This is not a "consolation"; it is all that matters. For all purposes that matter, you are the actual first author and should not be concerned one iota about the supposed "co-first" author who is listed second.

    And note that no author contribution asterisks ever say "These two authors are both first authors". What they say is always something like "These two authors contributed equally" or whatever. So long as author lists are linear, there can be only one actual first author and you are it.

  • miko says:

    But, former mentor's rule is that whenever a new mouse model is generated, the person who made the construct gets first (or co-first authorship) on the manuscript on the first paper to come out describing the new mouse model.

    That's the dumbest thing I've ever heard. Some pipette monkey makes the construct and gets authorship at all? Let along co-first? I assume whoever makes your plates and media gets at least 2nd author, then? Or is that for whoever gets rid of the old the sharps container?

    I haven't made a construct in years -- strictly for roties and UGs. And within a few years, we'll get them all cost effectively by uploading sequence and direct synth and we can do away with the 70s-era NEB catalog nonsense forever.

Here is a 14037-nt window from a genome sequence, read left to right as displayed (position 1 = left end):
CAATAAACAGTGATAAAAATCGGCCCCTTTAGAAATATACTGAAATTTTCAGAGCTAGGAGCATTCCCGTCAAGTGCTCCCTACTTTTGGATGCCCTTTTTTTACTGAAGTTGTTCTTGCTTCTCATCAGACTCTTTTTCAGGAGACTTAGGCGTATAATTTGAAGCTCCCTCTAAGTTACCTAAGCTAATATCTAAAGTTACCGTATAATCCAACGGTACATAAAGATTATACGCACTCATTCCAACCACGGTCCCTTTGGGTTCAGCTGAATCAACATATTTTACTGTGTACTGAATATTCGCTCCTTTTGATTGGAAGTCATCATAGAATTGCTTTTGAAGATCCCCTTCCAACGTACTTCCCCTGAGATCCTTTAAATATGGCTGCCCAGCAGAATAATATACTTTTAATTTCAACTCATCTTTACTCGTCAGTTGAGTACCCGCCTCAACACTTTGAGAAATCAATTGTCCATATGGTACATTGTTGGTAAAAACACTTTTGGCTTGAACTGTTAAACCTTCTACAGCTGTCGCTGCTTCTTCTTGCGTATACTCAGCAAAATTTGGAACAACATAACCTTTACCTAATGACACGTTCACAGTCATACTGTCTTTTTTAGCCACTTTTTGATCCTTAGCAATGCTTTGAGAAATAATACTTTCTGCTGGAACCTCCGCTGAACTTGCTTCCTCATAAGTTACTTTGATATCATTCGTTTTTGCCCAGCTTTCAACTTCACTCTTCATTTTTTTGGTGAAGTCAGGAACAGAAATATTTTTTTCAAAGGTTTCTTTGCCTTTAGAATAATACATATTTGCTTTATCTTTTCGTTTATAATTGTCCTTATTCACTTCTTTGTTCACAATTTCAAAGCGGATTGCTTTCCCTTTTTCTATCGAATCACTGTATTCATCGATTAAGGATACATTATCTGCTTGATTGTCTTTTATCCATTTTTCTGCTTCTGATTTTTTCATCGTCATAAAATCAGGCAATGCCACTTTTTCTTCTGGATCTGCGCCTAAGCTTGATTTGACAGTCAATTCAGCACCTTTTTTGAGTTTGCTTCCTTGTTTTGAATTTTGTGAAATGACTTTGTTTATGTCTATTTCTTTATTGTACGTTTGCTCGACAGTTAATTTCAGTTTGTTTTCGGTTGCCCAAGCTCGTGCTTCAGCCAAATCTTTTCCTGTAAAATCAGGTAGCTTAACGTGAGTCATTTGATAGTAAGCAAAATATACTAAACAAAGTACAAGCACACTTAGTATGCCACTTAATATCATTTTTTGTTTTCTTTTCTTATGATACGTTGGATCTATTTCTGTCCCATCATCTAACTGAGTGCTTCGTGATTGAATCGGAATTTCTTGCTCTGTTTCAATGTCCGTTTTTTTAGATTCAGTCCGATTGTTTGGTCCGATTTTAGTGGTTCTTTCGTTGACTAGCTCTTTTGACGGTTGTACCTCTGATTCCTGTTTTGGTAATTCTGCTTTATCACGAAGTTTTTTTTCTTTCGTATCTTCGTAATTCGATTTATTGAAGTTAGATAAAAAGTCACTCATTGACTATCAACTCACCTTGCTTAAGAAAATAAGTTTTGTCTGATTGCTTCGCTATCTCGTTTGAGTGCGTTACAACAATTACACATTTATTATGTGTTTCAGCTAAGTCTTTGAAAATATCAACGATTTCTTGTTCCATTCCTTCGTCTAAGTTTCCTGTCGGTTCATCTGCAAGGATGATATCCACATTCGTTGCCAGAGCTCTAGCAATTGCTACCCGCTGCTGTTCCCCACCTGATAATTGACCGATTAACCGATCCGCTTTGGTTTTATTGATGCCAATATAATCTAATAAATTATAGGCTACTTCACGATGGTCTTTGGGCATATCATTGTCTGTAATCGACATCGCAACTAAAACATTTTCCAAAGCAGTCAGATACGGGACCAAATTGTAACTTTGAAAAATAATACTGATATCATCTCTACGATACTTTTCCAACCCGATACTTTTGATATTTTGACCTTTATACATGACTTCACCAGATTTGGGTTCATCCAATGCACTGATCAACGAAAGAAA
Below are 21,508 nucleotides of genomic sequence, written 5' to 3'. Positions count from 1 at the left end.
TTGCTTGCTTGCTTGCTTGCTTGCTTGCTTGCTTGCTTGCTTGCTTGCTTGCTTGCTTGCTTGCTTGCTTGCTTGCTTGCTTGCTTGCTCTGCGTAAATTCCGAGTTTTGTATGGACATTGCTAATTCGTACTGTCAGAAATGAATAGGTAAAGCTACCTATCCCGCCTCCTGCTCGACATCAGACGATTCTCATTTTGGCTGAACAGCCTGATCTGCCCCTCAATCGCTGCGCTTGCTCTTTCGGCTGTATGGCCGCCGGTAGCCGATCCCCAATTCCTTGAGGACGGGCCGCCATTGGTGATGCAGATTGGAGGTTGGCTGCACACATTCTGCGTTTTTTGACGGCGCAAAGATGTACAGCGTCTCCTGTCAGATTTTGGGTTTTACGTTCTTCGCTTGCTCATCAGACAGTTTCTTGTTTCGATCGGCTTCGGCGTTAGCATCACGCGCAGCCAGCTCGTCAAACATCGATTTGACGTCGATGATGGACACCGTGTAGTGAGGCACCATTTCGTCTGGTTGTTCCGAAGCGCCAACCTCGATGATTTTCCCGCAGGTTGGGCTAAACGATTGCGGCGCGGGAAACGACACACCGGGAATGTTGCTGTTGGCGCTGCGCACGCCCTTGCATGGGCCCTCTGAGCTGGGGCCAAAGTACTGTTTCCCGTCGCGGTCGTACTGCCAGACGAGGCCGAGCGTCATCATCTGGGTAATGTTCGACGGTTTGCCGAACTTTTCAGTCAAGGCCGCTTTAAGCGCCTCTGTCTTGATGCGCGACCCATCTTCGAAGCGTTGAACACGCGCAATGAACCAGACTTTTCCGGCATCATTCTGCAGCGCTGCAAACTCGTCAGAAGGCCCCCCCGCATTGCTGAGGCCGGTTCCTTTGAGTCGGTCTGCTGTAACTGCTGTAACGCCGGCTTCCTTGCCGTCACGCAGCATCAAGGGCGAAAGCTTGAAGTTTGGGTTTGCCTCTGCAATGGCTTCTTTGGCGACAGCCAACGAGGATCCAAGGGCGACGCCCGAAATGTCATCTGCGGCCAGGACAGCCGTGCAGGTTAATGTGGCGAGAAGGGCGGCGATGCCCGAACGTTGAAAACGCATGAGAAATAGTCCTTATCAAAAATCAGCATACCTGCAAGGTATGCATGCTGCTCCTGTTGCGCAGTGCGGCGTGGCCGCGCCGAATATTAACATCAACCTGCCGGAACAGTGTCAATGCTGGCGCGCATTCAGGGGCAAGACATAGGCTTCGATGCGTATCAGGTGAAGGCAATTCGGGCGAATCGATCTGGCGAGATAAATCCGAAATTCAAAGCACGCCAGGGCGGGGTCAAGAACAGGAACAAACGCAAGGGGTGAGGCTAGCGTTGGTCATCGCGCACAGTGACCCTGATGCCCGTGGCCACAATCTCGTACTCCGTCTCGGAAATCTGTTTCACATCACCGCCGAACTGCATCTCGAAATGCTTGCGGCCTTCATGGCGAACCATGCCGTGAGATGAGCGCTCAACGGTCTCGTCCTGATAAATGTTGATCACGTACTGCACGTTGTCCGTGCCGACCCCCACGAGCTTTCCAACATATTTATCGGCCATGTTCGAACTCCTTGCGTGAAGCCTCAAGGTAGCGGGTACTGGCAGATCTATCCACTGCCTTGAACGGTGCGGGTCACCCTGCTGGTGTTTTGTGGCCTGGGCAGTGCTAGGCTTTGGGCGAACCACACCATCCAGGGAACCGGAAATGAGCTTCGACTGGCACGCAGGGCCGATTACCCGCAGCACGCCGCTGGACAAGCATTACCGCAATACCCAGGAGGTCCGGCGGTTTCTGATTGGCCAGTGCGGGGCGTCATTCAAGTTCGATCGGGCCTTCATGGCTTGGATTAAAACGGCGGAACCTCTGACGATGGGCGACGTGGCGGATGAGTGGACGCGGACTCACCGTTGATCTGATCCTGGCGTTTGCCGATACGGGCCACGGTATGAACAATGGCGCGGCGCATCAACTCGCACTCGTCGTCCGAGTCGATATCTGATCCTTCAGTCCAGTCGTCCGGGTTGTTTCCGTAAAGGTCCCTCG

• drugmonkey says:

    When The value of relative contributions change over time like this it questions the original concept of the importance and contribution, does it not?

  • anon says:

    @miko: I'm with you on the "dumbest thing I've ever heard." In terms of the transgenic, it's a floxed construct that's been generated so that the mice overexpress a gene of interest when they also express Cre (the floxed sequence is for a reporter, just so we can genotype the mice). So, I crossed the mice with a pre-existing Cre and the dude who made the construct has actually never touched the mice at all. Nor does he have any expertise in the experiments that I designed to look at my tissue-specific overexpressing mice. Yes, making a construct is not hard. The most difficult part is getting the a viable expressing transgenic mice (from a core facility) and validating that the transgene is expressed under the right circumstances. He did none of that - just the DNA prep.

    @CPP: typically, transgenic mice are nothing more than reagents, in my field. Generating a construct is a piece of cake. The only reason why this guy made the construct and not me was that he was in the lab before I showed up and my former mentor didn't want to pay the transgenic core for a second round of pronuclear injection with another, similar construct. In fact, the dude never validated that the sequence was there, in its entirety, at the the genomic level in the mice. Just gave the core some clean DNA.